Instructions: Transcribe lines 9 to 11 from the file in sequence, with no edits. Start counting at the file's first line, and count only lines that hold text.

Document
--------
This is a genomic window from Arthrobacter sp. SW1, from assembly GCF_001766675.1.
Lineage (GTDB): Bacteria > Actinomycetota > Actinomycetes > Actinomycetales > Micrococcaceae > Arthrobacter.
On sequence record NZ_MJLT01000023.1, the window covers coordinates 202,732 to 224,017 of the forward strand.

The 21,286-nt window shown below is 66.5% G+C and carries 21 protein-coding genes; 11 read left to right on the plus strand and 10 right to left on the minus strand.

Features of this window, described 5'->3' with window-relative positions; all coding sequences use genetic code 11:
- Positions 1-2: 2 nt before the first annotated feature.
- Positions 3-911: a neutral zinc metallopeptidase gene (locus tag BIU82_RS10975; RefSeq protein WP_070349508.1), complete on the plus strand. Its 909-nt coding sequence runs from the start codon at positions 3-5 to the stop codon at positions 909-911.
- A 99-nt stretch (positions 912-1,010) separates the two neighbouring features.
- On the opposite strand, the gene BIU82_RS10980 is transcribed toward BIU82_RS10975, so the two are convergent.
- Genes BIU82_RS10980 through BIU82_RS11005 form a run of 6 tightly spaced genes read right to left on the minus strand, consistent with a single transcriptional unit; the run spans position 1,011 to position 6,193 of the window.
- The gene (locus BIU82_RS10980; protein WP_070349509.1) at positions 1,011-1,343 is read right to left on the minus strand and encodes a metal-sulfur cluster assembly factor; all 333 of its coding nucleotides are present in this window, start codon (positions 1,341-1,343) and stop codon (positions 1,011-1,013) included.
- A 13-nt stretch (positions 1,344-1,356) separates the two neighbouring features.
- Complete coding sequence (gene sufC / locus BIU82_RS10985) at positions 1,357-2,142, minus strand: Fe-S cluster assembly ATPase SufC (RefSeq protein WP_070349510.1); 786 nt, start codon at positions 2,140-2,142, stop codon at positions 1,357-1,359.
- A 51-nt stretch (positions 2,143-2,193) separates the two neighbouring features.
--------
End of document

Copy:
- On the opposite strand, the gene BIU82_RS10980 is transcribed toward BIU82_RS10975, so the two are convergent.
- Genes BIU82_RS10980 through BIU82_RS11005 form a run of 6 tightly spaced genes read right to left on the minus strand, consistent with a single transcriptional unit; the run spans position 1,011 to position 6,193 of the window.
- The gene (locus BIU82_RS10980; protein WP_070349509.1) at positions 1,011-1,343 is read right to left on the minus strand and encodes a metal-sulfur cluster assembly factor; all 333 of its coding nucleotides are present in this window, start codon (positions 1,341-1,343) and stop codon (positions 1,011-1,013) included.